BY CHRIS MCNULTY
‘LE chéile is féidir linn’; ‘Together we can’.
The green and gold band around Gary McDaid’s left wrist bears a message that runs through the very veins of his Glenswilly team.
A number of the Glenswilly team sport the same bands, which carry the club’s name, CLG Gleann tSuili.
Together they can and together they have.
In this year’s Championship, Glenswilly have nearly perfected the art of winning by the most narrow of margins.
Even in defeat to Kilcar in their opening game in the Championship, Glenswilly were within a point at the final blow of Jimmy White’s whistle.
Glenswilly have played five games in the Championship this year and four of them have been decided by a score. Only in their home hammering of Bundoran have Glenswilly been able to relax. They defeat St Michael’s 0-9 to 0-9 and have won their quarter-final and semi-final, against Kilcar and Ardara, by a point.
“We had to engrave that toughness into the team,” says Ciaran Bonner.
“There were a lot days when we were on the wrong end of that. We’ve managed to know how to get on the right side of it.
“You get that from big games and this group of players has been involved in a lot of big games over the years.”
This Glenswilly team has been educated in the school of hard knocks. Their stomachs have churned countless times at having had the victorious rug pulled from beneath them late in the day.
Eight years ago, in the 2005 Ulster Intermediate final, Glenswilly looked set for a famous win against Monaghan’s Inniskeen. 0-10 to 1-5 they’d been in front when Inniskeen pounced to snatch a title. Inniskeen went on to capture the All-Ireland Intermediate Championship that term.
“That was the game we probably took the most from,” Bonner says.
“We were cruising in that game on a bad, wet and slippery day. We got caught with a high ball at the very end of the game. It went into the net and we were beaten by that.”
It was the day that told Glenswilly that they were missing something.
Bonner says: “We always thought back here that we needed to be a bit ruthless then.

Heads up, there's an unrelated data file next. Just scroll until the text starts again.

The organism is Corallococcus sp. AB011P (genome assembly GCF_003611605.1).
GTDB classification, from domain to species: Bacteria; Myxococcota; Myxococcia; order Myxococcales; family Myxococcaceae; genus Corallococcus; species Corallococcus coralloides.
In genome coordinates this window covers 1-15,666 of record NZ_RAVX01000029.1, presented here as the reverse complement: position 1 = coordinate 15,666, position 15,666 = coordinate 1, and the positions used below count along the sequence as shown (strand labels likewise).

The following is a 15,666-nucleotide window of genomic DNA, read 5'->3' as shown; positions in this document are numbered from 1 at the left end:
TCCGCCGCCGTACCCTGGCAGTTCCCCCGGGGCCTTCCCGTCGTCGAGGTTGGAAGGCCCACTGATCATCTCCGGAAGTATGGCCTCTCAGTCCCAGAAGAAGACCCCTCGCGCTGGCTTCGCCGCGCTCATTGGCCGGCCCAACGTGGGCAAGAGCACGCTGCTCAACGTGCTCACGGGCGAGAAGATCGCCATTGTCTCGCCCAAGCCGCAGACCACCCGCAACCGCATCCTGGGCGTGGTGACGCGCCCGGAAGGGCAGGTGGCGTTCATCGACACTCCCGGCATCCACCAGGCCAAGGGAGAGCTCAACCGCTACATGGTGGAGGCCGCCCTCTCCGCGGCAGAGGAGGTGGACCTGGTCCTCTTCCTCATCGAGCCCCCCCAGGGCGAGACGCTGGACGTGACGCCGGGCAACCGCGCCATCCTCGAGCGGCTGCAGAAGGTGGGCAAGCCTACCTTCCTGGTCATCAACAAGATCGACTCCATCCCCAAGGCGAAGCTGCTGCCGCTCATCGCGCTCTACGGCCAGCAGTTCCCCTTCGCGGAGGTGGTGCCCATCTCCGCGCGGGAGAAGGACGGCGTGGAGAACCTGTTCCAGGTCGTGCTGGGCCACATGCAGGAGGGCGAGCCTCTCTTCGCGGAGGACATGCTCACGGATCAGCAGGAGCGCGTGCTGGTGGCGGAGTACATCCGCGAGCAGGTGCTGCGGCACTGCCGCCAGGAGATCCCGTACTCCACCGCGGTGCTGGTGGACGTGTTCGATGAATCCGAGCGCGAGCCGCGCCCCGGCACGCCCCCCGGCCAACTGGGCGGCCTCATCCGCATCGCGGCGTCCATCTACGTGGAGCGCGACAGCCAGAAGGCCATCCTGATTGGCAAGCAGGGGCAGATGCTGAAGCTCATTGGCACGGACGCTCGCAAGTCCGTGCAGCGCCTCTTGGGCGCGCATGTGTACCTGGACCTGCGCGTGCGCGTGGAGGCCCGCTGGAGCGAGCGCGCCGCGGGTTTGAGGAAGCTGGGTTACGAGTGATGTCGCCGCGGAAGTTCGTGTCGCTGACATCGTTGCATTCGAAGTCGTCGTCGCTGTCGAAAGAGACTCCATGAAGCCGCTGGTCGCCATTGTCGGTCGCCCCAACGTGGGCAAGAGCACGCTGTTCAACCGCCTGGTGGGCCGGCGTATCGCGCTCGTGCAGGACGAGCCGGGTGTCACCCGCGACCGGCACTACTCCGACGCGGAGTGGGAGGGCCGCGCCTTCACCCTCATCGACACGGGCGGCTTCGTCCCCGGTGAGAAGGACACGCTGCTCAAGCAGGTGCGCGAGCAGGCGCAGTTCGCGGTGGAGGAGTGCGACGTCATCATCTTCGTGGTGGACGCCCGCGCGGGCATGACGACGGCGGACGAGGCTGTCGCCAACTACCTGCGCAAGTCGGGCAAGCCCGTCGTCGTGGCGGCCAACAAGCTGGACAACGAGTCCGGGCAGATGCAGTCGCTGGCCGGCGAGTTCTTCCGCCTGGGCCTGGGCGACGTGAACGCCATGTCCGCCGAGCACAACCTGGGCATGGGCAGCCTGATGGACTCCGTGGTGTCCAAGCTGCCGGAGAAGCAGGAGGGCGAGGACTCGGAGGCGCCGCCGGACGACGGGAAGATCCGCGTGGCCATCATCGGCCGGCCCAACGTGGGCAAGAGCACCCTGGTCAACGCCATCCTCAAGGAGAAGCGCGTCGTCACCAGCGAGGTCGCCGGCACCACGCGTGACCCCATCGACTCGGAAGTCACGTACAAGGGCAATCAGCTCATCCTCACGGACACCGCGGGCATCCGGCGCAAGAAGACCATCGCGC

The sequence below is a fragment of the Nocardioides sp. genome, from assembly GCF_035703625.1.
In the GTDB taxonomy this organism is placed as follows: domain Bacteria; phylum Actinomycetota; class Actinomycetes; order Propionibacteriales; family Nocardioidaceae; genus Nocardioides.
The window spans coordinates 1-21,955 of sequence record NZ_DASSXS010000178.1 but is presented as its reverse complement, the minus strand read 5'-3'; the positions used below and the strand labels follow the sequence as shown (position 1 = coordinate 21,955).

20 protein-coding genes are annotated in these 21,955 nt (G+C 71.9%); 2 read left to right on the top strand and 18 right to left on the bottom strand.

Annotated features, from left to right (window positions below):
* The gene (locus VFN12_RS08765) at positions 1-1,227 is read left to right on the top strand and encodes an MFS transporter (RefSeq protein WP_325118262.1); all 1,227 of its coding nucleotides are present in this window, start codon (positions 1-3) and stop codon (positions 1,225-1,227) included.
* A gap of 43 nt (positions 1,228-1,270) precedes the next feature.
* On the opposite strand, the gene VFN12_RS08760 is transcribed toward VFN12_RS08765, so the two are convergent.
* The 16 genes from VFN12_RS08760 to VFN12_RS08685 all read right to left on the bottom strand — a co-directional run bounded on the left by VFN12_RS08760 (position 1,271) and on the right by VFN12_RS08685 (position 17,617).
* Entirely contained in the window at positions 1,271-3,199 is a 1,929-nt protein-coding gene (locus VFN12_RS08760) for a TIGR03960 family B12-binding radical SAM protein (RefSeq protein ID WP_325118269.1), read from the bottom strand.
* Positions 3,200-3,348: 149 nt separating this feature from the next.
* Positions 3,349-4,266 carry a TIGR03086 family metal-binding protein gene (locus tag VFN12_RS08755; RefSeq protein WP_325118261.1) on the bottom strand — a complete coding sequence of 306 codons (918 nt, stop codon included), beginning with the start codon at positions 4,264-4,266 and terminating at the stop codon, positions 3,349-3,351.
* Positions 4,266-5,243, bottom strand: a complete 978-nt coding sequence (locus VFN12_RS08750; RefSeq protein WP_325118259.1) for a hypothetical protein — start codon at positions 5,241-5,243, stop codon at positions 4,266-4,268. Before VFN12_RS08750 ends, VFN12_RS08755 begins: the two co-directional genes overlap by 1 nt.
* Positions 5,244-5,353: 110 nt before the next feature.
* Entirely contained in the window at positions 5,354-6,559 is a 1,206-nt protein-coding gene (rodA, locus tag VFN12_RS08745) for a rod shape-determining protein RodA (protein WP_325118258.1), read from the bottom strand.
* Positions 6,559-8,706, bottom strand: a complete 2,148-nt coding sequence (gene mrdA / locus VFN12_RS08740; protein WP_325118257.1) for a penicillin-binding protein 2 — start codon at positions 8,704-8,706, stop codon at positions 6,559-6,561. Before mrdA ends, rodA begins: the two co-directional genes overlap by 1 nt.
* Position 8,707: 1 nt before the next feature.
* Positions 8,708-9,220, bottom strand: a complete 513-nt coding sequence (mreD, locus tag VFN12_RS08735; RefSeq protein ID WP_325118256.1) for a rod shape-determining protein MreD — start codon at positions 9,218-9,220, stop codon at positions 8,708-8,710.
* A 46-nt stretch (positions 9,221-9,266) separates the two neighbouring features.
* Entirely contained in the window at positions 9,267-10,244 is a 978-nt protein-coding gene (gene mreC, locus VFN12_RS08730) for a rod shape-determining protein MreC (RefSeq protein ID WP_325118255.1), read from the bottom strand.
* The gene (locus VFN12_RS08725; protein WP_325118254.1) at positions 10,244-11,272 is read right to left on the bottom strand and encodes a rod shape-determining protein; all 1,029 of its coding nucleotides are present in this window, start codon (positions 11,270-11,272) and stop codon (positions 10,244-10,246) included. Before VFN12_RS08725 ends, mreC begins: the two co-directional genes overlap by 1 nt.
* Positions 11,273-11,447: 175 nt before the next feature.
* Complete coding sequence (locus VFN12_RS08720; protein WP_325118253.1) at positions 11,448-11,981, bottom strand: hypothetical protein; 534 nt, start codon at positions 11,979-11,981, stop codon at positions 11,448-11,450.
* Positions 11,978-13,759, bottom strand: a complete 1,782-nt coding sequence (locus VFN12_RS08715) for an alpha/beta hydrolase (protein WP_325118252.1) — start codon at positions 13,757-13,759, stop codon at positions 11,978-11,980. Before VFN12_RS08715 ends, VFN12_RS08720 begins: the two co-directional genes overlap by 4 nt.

“You didn’t get punished in the games and the levels we were playing at. when you step into Division 1 and make a mistake in an All-County League game, you are punished for it.
“The top-quality teams will all punish you if you slip at all.”
Glenswilly lost the 2004 Donegal Under 21 final as St Michael’s turned the tables late in the day, a year after Glenswilly won their first Under 21 ‘B’ Championship. Bonner was a part of that Under 21 crop that provides the backbone of today’s squad.
There is a one-for-all-and-all-for-one attitude in the camp right now.
Bonner says: “This group of player grew up together. It’s like a group of your own brothers. Every man puts his body on the line.
“It doesn’t matter who you are; everybody gets the same respect here. If you’re one of the smaller players or Michael Murphy, it’s all the same when we take to the field.
“There is no ‘i’ in this team. Every player is for the team and if Gary asks you to play right corner-back or left corner-forward you do it.”
In 2010, Glenswilly were almost ready to start hanging bunting in the parish when Naomh Conaill struck two decisive daggers to their hearts in a semi-final at O’Donnell Park.
Anthony and Leon Thompson hit a brace of goals to deny Glenswilly a berth in the final.
Bonner says: “That game we thew away against Glenties was just heartache. We threw it away with three minutes to go. We lost our focus. You learn from hurt.
“We’ve become battle-hardened from those defeats.”
Last year, Glenswilly’s grip on Dr Maguire’s ears was loosened in a horrid quarter-final loss to Dungloe.
In their third final, Glenswilly want the scales to tip by the winning column.
“The determination is there,” Bonner says. “We want to show people that we weren’t nearly men, that we weren’t one-hit wonders.”
Glenswilly is a club that has gone places off the field too. The club held the launch of the All-Ireland inter-county championship series in the summer – and the visiting players were impressed by what greeted them in Foxhall.